Abstract: This paper examines the impacts of the Affordable Care Act (ACA) – which substantially increased insurance coverage through regulations, mandates, subsidies, and Medicaid expansions – on behaviors related to future health risks after three years. Using data from the Behavioral Risk Factor Surveillance System and an identification strategy that leverages variation in pre-ACA uninsured rates and state Medicaid expansion decisions, we show that the ACA increased preventive care utilization along several dimensions, but also increased risky drinking. These results are driven by the private portions of the law, as opposed to the Medicaid expansion. We also conduct subsample analyses by income and age.
    JEL: I12 I13 I18
    Date: 2018–04
  2. By: Sarah Hamersma; Johanna Catherine Maclean
    Abstract: This study provides the first evidence on the effects of U.S. state-level private and public insurance expansions on specialty substance use disorder (SUD) treatment use among children ages 12 to 18. We examine both private and public expansions over the period 1996 to 2010. Public insurance expansions are measured by changes in income thresholds for Medicaid and the State Children’s Health Insurance Program (SCHIP). Private expansions are generated by state laws that compel private insurers to cover SUD treatment services at ‘parity’ with general healthcare services. We apply differences-in-differences regression models and leverage an all-payer admissions dataset. Our findings suggest that expansions, both private and public, lead to increases in admissions to treatment and increased insurance coverage among children in treatment. After public expansions, we find that treated children are more likely to be younger and to have previous experience with treatment, but less likely to be referred by the criminal justice system. We find no evidence that public expansions crowd out adult admissions, and in fact both public and private expansions increase at least some types of admissions among adults.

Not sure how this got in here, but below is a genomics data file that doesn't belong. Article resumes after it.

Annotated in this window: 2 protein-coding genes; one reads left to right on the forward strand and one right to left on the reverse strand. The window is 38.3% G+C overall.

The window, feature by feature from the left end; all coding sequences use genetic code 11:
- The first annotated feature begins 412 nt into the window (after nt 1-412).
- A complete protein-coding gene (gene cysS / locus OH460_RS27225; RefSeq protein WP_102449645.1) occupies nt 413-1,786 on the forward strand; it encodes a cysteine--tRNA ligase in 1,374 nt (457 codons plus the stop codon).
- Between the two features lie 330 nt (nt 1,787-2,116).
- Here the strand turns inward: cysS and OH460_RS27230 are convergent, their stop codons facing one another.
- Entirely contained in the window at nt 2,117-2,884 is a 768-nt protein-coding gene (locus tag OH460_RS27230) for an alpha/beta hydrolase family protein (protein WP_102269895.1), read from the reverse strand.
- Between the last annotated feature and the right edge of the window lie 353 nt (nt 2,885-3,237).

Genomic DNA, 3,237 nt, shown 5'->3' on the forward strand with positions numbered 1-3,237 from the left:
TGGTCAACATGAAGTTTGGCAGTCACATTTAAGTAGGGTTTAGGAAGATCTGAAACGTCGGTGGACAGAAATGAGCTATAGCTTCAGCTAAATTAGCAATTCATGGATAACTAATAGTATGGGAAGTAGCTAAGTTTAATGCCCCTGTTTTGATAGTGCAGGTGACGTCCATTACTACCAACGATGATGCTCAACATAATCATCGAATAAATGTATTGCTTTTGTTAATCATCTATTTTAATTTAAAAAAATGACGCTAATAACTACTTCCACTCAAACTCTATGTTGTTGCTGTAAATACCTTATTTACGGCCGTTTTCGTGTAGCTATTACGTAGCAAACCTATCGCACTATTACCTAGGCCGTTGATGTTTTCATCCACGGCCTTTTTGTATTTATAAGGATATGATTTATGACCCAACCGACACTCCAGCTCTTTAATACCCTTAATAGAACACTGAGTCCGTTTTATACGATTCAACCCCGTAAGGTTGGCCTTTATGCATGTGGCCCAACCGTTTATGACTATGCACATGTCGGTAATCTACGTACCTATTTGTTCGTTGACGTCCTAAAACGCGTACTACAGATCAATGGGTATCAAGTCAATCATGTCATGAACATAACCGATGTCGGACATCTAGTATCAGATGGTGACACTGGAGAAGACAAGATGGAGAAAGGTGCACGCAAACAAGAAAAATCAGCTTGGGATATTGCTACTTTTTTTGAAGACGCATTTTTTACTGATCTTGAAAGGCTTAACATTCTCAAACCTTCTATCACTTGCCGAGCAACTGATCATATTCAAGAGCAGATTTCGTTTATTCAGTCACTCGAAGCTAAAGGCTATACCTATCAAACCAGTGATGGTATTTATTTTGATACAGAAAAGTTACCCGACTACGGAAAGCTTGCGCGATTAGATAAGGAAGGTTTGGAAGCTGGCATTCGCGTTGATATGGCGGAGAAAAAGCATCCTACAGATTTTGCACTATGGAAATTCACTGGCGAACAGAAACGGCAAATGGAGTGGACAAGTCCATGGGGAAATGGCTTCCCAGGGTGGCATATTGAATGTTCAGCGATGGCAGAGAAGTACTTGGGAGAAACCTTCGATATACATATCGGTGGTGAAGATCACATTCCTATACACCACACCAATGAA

JEL: I1 I13 I18
    Date: 2018–04
  3. By: Courtemanche, Charles (Georgia State University); Friedson, Andrew I. (University of Colorado Denver); Rees, Daniel I. (University of Colorado Denver)